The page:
Where words fail, music speaks – reflections on a journey of a music student

Where words fail, music speaks – reflections on a journey of a music student

Where words fail, music speaks - reflections on a journey of a music student

Speech originally delivered at the May Gala Concert on 21 May 2022 at the Melbourne Recital Centre.

I started off as a Suzuki student, with a cardboard violin no bigger than my forearm. And while I don’t remember much from these early lessons, I was always fascinated and eager to listen to and understand the music I came across. I truly believe that music can change someone’s world, as music has shaped me into the person I am today. Music is like a friend; in that it is something I can turn to no matter where I am or what I am feeling.

My first year at Trinity was in Year 6, which was difficult because I was not only the new kid on the block but a new member to a completely new set of orchestras and string groups. I began as a first violinist in the Marles String Orchestra, led by Mrs McCoppin and was invited to join the Senior Strings as well as the Trinity Symphony Orchestra. I must admit, it was overwhelming to be surrounded by these older musicians, however looking back, I realise that the performances within these groups created a sense of belonging and comfort, that I still feel to this day.

One of the key highlights I’ve had as a musician is my involvement in various pit orchestras, including 2017’s
Addams Family Musical as well as 2019’s Le Mis and 2021’s Strictly Ballroom. As a member of these orchestras, I’ve spent many hours perfecting iconic soundtracks and making incredible friendships with my fellow musicians.  

Music is not only a story consisting of notes and melodies but provides energy to keep me going when
I face personal challenges. Writing my own songs allows me to go on creative journeys that have no end, where I can explore ideas and issues that I am passionate about and appreciate. I feel at peace whenever I am at the keyboard, and in the words of Hans Christian Andersen, “Where words fail, music speaks.”

Through listening and composing my own music, I am able to contextualise and process feelings that cannot be put into words. For me, music is not a luxury but a necessity, as my passion for a wide variety of genres has encouraged me to self-explore and grow as a person both emotionally and spiritually.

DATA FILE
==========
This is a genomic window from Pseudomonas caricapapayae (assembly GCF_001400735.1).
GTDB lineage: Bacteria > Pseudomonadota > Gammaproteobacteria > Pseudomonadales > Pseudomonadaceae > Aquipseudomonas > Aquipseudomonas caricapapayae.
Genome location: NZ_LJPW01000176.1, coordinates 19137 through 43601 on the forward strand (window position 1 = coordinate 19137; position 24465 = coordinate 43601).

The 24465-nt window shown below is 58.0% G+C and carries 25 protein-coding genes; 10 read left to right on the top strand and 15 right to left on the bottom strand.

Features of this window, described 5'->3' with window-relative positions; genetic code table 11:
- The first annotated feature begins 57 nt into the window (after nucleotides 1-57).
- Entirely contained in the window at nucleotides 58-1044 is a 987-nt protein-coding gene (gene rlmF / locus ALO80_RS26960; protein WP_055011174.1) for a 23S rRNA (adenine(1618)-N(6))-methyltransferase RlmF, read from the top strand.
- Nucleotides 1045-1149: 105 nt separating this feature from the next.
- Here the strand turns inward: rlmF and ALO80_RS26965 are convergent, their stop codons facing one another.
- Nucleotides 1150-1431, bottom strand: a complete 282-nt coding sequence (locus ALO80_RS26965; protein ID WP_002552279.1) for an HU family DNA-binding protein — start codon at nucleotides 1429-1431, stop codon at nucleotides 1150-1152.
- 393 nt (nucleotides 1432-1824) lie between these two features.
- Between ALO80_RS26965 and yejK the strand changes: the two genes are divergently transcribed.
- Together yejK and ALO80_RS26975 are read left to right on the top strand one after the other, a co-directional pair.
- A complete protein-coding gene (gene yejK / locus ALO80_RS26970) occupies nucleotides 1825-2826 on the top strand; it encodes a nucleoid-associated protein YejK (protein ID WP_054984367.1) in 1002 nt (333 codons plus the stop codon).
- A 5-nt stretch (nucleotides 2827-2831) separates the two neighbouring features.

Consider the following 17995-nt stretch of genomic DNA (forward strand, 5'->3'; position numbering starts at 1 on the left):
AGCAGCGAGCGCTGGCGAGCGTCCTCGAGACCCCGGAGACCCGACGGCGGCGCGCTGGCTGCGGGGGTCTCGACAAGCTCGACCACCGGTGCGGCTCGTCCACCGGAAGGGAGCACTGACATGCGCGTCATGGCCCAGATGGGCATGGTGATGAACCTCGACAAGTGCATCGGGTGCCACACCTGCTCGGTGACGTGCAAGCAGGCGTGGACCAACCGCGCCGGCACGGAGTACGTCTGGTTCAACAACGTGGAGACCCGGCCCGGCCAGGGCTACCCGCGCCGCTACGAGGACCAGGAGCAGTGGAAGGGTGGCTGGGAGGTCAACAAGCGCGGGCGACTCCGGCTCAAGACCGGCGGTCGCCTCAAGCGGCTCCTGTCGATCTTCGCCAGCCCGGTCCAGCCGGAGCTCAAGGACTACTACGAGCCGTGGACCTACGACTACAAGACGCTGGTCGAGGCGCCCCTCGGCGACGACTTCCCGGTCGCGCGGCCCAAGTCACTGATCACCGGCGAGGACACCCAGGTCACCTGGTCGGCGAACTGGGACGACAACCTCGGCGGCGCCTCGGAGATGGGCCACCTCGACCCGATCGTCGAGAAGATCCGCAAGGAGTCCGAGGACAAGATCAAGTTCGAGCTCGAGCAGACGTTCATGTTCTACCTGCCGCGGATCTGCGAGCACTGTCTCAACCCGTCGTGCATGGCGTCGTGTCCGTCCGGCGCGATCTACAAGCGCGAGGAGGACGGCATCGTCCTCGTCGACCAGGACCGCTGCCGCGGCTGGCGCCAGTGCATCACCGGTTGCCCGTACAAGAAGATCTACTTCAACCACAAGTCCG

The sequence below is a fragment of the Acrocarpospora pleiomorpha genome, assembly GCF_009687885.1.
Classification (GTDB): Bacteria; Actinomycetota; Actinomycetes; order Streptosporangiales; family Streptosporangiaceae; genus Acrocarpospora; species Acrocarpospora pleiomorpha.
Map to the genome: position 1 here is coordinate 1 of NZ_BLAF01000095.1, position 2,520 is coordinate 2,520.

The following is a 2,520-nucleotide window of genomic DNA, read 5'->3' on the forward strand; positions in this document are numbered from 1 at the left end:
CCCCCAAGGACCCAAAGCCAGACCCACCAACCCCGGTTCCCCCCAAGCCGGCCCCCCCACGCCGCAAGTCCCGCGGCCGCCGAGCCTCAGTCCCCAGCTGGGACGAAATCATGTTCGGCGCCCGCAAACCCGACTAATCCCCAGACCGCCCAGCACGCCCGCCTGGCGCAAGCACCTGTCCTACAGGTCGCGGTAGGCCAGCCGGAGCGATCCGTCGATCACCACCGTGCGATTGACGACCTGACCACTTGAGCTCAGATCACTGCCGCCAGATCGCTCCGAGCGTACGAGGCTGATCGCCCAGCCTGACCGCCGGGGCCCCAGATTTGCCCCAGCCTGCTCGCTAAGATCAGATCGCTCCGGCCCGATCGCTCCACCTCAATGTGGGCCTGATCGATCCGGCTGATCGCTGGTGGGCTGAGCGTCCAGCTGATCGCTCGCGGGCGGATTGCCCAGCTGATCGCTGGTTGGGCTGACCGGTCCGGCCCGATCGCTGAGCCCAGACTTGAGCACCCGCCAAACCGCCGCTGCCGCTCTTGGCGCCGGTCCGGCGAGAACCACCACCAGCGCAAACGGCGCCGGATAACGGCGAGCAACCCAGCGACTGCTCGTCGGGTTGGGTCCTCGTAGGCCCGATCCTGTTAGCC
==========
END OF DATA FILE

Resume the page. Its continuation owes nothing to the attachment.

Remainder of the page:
One of the things I love about music is improvisation. I find it beautiful as it allows me to break free from the written notes and provides an entirely new element for the audience to enjoy. I’ve had some wonderful opportunities to improvise, with my favourite being as a member of the opening act to Mr Rothnie’s Band, Smoking Figs. Music connects me with a song or artist, where musicians ranging from Mendelssohn to Kendrick Lam

I am incredibly grateful to my music teachers over the years including Moirsheen, Mrs McCoppin, Ms Stanic, and most recently Mr Blazejczak, for their legitimate love for music has inspired me and will continue to inspire me beyond my high school years. In my final year of school, I look to share my passion for music through the pieces I perform, where hopefully I can inspire curiosity within the many talented musicians in this auditorium.ar have made me think and understand the love and passion that go into these differing styles. Music also connects me to friends and family. I find it beautiful how their perception of sound and expression can be completely different to mine, which fuels my curiosity in discovering and appreciating new songs they recommend to me.

George Koutrouzas, Year 12

Music Co-Captain